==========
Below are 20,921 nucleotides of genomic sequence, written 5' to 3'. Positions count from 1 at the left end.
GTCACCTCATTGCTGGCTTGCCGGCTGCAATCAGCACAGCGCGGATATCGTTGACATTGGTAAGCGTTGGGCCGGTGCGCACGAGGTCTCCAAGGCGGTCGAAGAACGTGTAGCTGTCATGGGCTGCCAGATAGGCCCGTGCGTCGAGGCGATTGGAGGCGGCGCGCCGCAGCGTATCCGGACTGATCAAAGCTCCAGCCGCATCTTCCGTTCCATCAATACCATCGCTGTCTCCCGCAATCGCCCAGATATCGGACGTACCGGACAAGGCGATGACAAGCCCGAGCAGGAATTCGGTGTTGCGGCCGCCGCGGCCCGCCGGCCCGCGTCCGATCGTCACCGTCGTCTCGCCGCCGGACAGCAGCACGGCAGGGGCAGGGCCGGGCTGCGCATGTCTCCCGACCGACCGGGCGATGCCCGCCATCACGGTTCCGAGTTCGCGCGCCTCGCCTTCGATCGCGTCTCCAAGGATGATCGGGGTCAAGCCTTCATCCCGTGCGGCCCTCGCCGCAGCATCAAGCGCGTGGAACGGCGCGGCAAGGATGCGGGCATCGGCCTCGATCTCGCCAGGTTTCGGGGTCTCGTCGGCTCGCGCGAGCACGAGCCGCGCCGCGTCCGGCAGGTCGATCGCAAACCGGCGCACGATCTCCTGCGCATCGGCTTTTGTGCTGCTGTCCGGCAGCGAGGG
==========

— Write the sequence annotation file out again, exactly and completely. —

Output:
Below are 20,921 nucleotides of genomic sequence, written 5' to 3'. Positions count from 1 at the left end.
GTCACCTCATTGCTGGCTTGCCGGCTGCAATCAGCACAGCGCGGATATCGTTGACATTGGTAAGCGTTGGGCCGGTGCGCACGAGGTCTCCAAGGCGGTCGAAGAACGTGTAGCTGTCATGGGCTGCCAGATAGGCCCGTGCGTCGAGGCGATTGGAGGCGGCGCGCCGCAGCGTATCCGGACTGATCAAAGCTCCAGCCGCATCTTCCGTTCCATCAATACCATCGCTGTCTCCCGCAATCGCCCAGATATCGGACGTACCGGACAAGGCGATGACAAGCCCGAGCAGGAATTCGGTGTTGCGGCCGCCGCGGCCCGCCGGCCCGCGTCCGATCGTCACCGTCGTCTCGCCGCCGGACAGCAGCACGGCAGGGGCAGGGCCGGGCTGCGCATGTCTCCCGACCGACCGGGCGATGCCCGCCATCACGGTTCCGAGTTCGCGCGCCTCGCCTTCGATCGCGTCTCCAAGGATGATCGGGGTCAAGCCTTCATCCCGTGCGGCCCTCGCCGCAGCATCAAGCGCGTGGAACGGCGCGGCAAGGATGCGGGCATCGGCCTCGATCTCGCCAGGTTTCGGGGTCTCGTCGGCTCGCGCGAGCACGAGCCGCGCCGCGTCCGGCAGGTCGATCGCAAACCGGCGCACGATCTCCTGCGCATCGGCTTTTGTGCTGCTGTCCGGCAGCGAGGG